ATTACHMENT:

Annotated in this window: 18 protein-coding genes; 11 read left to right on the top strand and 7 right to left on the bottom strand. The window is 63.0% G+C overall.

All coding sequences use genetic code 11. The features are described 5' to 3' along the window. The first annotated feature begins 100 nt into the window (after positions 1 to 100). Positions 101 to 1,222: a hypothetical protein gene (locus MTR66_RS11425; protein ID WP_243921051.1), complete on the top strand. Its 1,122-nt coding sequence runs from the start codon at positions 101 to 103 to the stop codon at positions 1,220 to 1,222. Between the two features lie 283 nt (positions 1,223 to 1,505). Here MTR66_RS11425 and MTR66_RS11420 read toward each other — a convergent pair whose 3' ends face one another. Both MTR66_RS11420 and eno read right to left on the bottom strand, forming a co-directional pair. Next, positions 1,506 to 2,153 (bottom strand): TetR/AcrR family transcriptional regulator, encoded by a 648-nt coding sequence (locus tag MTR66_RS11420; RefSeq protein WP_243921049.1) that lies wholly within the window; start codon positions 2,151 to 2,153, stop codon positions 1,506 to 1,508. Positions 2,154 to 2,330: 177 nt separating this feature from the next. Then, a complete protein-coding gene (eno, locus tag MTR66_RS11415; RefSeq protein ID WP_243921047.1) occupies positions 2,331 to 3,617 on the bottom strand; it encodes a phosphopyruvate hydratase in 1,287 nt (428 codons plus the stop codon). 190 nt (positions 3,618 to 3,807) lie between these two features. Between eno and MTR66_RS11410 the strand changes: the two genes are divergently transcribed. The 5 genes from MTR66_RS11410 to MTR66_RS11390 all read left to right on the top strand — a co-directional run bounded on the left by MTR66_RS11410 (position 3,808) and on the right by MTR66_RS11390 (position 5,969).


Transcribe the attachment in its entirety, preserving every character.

Annotated in this window: 18 protein-coding genes; 11 read left to right on the top strand and 7 right to left on the bottom strand. The window is 63.0% G+C overall.

All coding sequences use genetic code 11. The features are described 5' to 3' along the window. The first annotated feature begins 100 nt into the window (after positions 1 to 100). Positions 101 to 1,222: a hypothetical protein gene (locus MTR66_RS11425; protein ID WP_243921051.1), complete on the top strand. Its 1,122-nt coding sequence runs from the start codon at positions 101 to 103 to the stop codon at positions 1,220 to 1,222. Between the two features lie 283 nt (positions 1,223 to 1,505). Here MTR66_RS11425 and MTR66_RS11420 read toward each other — a convergent pair whose 3' ends face one another. Both MTR66_RS11420 and eno read right to left on the bottom strand, forming a co-directional pair. Next, positions 1,506 to 2,153 (bottom strand): TetR/AcrR family transcriptional regulator, encoded by a 648-nt coding sequence (locus tag MTR66_RS11420; RefSeq protein WP_243921049.1) that lies wholly within the window; start codon positions 2,151 to 2,153, stop codon positions 1,506 to 1,508. Positions 2,154 to 2,330: 177 nt separating this feature from the next. Then, a complete protein-coding gene (eno, locus tag MTR66_RS11415; RefSeq protein ID WP_243921047.1) occupies positions 2,331 to 3,617 on the bottom strand; it encodes a phosphopyruvate hydratase in 1,287 nt (428 codons plus the stop codon). 190 nt (positions 3,618 to 3,807) lie between these two features. Between eno and MTR66_RS11410 the strand changes: the two genes are divergently transcribed. The 5 genes from MTR66_RS11410 to MTR66_RS11390 all read left to right on the top strand — a co-directional run bounded on the left by MTR66_RS11410 (position 3,808) and on the right by MTR66_RS11390 (position 5,969).